</p>  
      </transition>  
    </div>  
    <script src="src/index.js"></script>  
  </body>  
</html>

With the mode attribute added, we no longer have the jumpiness that the previous example has when transitioning between elements since old and new elements won’t exist on the same screen.

Computed Properties

To make more template expressions more concise and reusable, we can create computed properties to compute results from existing properties as their value changes.

We can define computed properties in a Vue instance by putting them in the computed property of the options object that we pass into the Vue constructor.

For example, we can write the following in src/index.js:

new Vue({  
  el: "#app",  
  data: {  
    message: "foo"  
  },  
  computed: {  
    spelledMessage() {  
      return this.message.split("").join("-");  
    }  
  }  
});

Then we can use it like any other field in our HTML template. So in index.html, we can write:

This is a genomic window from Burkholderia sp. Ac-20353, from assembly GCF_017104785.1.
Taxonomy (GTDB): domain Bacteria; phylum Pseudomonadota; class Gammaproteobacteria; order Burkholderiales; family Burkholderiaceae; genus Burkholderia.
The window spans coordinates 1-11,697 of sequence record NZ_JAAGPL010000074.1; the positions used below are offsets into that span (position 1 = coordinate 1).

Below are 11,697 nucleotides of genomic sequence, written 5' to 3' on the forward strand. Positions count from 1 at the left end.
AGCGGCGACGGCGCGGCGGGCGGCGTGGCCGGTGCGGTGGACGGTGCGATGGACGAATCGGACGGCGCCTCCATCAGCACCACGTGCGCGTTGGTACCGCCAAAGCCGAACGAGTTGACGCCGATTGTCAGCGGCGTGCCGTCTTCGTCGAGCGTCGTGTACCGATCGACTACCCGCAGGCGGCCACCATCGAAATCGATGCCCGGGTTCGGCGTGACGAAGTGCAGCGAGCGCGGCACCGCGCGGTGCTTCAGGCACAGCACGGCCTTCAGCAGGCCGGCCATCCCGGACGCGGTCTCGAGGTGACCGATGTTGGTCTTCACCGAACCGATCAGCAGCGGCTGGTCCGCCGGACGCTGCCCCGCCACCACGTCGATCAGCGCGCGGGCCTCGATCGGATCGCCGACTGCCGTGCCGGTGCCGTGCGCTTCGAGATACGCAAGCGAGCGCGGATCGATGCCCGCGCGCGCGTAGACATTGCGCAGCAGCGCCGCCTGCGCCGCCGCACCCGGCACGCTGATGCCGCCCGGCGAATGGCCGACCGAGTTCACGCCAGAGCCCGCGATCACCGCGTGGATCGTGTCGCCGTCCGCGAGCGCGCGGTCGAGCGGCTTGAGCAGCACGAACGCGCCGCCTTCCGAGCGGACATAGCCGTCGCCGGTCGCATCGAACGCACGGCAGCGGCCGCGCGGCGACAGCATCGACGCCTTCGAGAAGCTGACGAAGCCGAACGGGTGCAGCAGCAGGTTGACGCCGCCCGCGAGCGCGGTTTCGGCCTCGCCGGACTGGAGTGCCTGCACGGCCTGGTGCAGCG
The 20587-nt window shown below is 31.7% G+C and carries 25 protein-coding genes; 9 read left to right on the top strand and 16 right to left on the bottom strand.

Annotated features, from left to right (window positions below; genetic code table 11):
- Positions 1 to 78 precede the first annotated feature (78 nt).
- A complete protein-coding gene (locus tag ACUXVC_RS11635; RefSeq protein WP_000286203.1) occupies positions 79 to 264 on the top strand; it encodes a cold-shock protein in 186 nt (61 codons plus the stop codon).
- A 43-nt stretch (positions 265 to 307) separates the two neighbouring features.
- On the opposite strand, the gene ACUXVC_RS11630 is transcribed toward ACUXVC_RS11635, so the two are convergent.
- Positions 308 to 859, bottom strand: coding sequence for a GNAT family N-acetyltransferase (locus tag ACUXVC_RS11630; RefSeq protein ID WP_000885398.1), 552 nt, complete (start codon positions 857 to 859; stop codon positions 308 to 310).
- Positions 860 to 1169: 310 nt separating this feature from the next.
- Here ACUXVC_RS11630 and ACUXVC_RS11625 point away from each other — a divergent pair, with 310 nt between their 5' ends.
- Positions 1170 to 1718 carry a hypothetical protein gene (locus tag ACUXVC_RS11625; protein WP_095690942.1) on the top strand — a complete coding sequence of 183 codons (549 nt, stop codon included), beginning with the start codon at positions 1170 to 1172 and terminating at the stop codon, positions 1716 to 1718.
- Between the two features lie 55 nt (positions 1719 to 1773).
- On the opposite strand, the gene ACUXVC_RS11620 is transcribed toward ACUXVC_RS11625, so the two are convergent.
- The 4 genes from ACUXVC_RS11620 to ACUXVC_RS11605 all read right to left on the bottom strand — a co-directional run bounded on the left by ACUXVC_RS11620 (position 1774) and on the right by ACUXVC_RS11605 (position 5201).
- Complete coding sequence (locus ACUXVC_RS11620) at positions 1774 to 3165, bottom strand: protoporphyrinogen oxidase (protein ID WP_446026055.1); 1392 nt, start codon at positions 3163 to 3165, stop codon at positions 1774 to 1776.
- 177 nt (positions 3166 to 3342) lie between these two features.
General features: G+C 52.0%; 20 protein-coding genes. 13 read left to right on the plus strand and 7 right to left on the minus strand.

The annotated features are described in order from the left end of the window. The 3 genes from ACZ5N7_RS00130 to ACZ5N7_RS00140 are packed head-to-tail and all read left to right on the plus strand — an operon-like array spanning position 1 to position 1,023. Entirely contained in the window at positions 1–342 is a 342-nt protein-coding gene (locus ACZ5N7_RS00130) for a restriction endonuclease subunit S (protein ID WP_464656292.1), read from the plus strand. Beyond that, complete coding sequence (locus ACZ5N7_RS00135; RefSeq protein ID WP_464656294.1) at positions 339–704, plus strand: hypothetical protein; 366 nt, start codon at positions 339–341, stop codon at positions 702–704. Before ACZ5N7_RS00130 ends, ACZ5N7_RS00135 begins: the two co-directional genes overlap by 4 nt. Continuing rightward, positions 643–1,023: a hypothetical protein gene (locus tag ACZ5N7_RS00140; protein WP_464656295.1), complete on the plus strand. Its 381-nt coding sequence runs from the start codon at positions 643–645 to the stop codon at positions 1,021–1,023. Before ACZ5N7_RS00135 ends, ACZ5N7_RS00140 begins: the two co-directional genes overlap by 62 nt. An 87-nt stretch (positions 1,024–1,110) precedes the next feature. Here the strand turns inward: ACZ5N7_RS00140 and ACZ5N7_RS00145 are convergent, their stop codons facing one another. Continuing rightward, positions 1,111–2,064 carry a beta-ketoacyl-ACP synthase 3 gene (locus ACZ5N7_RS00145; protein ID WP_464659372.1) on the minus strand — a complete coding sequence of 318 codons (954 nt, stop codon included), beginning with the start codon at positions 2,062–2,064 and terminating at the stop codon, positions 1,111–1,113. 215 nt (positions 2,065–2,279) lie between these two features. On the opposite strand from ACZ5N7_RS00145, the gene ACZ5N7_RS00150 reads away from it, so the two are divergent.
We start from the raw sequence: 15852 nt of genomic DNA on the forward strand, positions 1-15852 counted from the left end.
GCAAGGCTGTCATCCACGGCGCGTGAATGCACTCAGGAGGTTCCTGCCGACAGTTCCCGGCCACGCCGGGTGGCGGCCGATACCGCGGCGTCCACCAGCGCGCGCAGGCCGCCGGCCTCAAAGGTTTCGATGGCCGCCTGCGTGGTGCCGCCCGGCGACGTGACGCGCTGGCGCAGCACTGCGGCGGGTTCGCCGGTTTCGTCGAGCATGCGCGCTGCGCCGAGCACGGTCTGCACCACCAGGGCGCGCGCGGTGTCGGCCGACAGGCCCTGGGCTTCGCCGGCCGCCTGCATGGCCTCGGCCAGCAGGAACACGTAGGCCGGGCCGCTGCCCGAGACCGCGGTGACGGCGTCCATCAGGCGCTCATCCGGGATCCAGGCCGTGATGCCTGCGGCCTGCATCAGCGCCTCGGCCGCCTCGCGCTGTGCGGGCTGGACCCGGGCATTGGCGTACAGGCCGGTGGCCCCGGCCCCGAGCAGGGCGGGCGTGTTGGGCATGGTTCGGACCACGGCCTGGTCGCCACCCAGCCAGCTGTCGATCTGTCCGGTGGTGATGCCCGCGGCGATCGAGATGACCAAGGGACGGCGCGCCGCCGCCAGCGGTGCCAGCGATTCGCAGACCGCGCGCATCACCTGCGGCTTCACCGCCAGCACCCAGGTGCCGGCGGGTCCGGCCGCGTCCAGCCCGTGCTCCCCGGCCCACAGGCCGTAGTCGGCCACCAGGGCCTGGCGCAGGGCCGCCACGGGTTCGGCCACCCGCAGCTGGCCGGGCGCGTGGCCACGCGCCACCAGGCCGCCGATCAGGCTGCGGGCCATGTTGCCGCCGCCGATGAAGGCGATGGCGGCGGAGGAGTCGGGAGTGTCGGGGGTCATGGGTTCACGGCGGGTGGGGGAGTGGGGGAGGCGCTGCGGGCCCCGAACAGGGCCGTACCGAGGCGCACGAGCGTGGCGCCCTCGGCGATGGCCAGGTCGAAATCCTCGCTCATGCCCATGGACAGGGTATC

<!DOCTYPE html>  
<html>  
  <head>  
    <title>Hello</title>  
    <meta charset="UTF-8" />  
    <script src="https://cdn.jsdelivr.net/npm/vue/dist/vue.js"></script>  
  </head> <body>  
    <div id="app">  
      <p>{{message}}</p>  
      <p>{{spelledMessage}}</p>  
    </div>  
    <script src="./src/index.js"></script>  
  </body>  
</html>

We should then get:

foof-o-o

on our screen.

The spelledMessage method is a getter that’s used by Vue.js. It takes the returned value of it and then put it in place of {{spelledMessage}} .

Therefore, the name of the placeholder in the template must be the same as the name of the method that returns the value that we want in the computed object.

We can also get the value from the returned Vue instance as follows:

const vm = new Vue({  
  el: "#app",  
  data: {  
    message: "foo"  
  },  
  computed: {  
    spelledMessage() {  
      return this.message.split("").join("-");  
    }  
  }  
});console.log(vm.spelledMessage);

We should see f-o-o logged from the console.log.

We can bind to computed properties in templates like any other property. Vue knows that vm.spelledMessage depends on vm.message, so the bindings will be updated when vm.message is updated.

The computed getter method doesn’t commit side effects, which makes it easy to test and understand.